SEC disclosure change would allow activists to ‘go dark’, lawyers warn

Activist investors in the US stand to be big beneficiaries of a new rule from Wall Street’s top regulator that would allow most hedge funds to keep their equity stakes secret.

For more than four decades, any investor with $100m or more in US-listed securities has been required to detail their holdings to the US Securities and Exchange Commission every quarter. Under proposed new rules, that would step up to $3.5bn, leaving just 550 of the world’s largest investors reporting their bets.

The SEC’s proposed shift, announced this month, would mean companies that depend on quarterly filings by asset managers to keep tabs on their investor base will lose access to reports from 90 per cent of investors, including activists that might be trying to force them into big changes in strategy.

“A foundational aspect of being a public company — for both companies and investors — is knowing who owns the shares,” said Adam Emmerich, a partner at Wachtell, Lipton, Rosen & Katz, who focuses on corporate governance and securities law. “Activists don’t need a lot of money to have an impact, so it’s not only firms with $3.5bn in SEC-registered securities who are relevant.”

While big activists such as Paul Singer’s Elliott Management and Carl Icahn may have enough money invested in equities to put them above that threshold, smaller managers will be able to build stakes undetected, legal experts say. 

That includes Starboard Value, the $6bn-in-assets firm run by Jeff Smith, which is among the most prolific activist investors. In the first quarter of 2019, for example, the New York-based firm launched more campaigns than Elliott, despite having about a seventh of its assets. 

But with just under $2.5bn invested in US equities at the end of March 2020, Starboard Value, which has led campaigns against drugmaker Bristol-Myers Squibb and ecommerce giant eBay, would not be required to disclose its positions to the SEC under the proposed change.

In a report published last week, Mr Emmerich and his colleagues highlighted a number of other notable activist funds, such as Corvex Management, Sachem Head and Jana Partners, which would fall below the new threshold and be able to “go dark”. 

Adopting this revised rule would “make it significantly more difficult to determine whether an activist, or a ‘wolf pack’ of activists, owns a stake in a company”, the report said.

Line chart of Market cap of US-listed domestic companies showing US equity market has expanded since 13F rules were set up

Jim Rossman, head of shareholder advisory at Lazard, said he was “surprised” by the SEC’s decision to limit disclosures, since hedge funds already have the ability to withhold certain stakes — in agreement with the regulator — if they feel a position is too sensitive to disclose. When building a stake in a company, for example, they may use this exception to avoid encouraging other investors to pile in and drive up the price.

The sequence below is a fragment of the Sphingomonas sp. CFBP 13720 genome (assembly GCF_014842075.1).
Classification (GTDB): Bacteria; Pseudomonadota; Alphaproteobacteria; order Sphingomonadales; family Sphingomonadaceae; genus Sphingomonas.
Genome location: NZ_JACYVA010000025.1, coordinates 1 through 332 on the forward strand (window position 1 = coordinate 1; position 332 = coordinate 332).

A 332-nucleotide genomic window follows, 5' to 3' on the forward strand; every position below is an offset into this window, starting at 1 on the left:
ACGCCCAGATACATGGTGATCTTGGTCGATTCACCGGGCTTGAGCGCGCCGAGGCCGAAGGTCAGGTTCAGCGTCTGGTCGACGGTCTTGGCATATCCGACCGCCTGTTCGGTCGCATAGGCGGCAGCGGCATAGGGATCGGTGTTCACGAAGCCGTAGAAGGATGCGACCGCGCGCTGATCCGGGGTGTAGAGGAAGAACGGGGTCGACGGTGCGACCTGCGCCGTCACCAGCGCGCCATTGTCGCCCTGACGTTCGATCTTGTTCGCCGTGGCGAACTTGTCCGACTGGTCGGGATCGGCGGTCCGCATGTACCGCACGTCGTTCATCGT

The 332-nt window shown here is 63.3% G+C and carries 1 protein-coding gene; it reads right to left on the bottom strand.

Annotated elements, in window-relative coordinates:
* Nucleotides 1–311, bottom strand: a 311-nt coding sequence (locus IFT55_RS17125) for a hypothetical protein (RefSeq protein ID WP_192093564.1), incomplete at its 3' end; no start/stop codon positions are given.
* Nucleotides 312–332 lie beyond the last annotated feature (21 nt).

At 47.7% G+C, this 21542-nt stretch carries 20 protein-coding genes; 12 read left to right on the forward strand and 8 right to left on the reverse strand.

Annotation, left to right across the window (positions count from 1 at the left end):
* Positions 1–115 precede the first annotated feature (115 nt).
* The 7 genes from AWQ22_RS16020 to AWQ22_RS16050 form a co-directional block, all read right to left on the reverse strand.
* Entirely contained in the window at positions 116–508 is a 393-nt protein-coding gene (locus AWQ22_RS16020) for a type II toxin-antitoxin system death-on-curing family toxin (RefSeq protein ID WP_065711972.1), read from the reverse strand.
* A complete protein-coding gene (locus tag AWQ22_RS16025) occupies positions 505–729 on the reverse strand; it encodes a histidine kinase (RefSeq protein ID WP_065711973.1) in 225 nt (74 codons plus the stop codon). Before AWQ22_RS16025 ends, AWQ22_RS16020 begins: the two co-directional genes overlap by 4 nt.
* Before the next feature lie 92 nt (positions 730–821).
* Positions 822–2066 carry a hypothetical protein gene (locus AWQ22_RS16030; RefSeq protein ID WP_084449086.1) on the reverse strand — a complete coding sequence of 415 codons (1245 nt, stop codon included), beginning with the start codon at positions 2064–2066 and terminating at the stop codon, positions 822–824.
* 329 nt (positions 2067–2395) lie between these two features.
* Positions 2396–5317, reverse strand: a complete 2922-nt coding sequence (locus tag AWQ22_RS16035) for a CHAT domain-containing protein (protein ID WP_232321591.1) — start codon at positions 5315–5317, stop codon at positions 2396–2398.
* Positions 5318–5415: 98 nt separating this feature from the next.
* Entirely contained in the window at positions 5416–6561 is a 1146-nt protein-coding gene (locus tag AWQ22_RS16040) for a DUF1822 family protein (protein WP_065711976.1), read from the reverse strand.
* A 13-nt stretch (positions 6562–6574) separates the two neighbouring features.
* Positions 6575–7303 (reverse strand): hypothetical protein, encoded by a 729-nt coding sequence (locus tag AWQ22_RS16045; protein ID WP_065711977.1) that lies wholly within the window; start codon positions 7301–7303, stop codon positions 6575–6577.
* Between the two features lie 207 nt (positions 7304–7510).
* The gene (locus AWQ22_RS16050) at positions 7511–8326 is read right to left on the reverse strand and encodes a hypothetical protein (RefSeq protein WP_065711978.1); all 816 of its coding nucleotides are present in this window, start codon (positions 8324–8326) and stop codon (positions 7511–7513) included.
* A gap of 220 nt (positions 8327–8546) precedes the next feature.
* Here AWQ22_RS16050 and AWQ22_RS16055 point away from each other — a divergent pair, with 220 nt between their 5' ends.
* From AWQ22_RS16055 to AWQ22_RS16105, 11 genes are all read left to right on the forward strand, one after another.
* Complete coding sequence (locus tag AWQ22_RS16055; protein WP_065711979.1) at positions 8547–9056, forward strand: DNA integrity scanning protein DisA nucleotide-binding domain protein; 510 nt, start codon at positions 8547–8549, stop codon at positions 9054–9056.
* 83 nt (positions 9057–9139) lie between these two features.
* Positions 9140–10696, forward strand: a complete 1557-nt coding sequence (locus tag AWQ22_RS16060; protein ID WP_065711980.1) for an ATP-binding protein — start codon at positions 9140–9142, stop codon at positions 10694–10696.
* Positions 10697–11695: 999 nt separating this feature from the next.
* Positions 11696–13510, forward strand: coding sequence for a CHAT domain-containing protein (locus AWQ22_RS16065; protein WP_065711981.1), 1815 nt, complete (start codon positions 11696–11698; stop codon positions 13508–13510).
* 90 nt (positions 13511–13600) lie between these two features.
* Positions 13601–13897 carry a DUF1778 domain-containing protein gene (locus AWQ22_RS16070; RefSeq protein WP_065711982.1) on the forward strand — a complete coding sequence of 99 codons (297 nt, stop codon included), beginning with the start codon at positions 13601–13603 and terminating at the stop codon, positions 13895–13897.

But Mr Rossman added the change would provide “another significant shield” around activists given the small proportion of funds that have more than $3.5bn in equities at any one time.

Lazard uses publicly available information, including these so-called 13F filings, to publish a quarterly report on shareholder activism. However, Mr Rossman said the firm encouraged companies to use surveillance firms that track share custodians’ flows to spot patterns in who is buying and selling their shares.

One such information agent, Okapi Partners, said the new rules could be detrimental to activists themselves as well as to companies. 

“Certainly for the companies the lack of transparency is problematic,” said Bruce Goldfarb, chief executive of the firm, which is often employed to drum up support during an activist campaign. “But the investors who think the lack of transparency will help them are missing the point. They will want to find who the other shareholders are to garner support.”

The proposal has come despite widespread calls for greater transparency from investors and companies. Industry bodies have long petitioned to shorten the reporting deadline for 13Fs from the current 45 days.

The SEC said the change — out for a 60-day consultation — was necessary to reflect how much the US equity market has grown since the 13F rules were set up, from just over $1n in total capitalisation in 1975 to more than $35tn today. In a statement, chairman Jay Clayton said the proposal “furthers the statutory goal of enabling the SEC to monitor holdings of larger investment managers while reducing unnecessary burdens on smaller managers”. 

The regulator also recently dropped a requirement that would have forced proxy advisers — led by Institutional Shareholder Services and Glass Lewis — to give companies access to proxy voting materials before they are sent to shareholders. Activists including Elliott and Third Point had fought against the measure.

Allison Herren Lee, the sole Democratic commissioner on the SEC’s panel of four, said that the regulator should have developed a better understanding of how 13F disclosures were used, and by whom, before recommending such a drastic step. 

“We’re reducing transparency without doing a deep enough dive to consider at what cost, particularly when you consider the size of some of the managers we’re dealing with that will be excluded [from the requirement],” she added.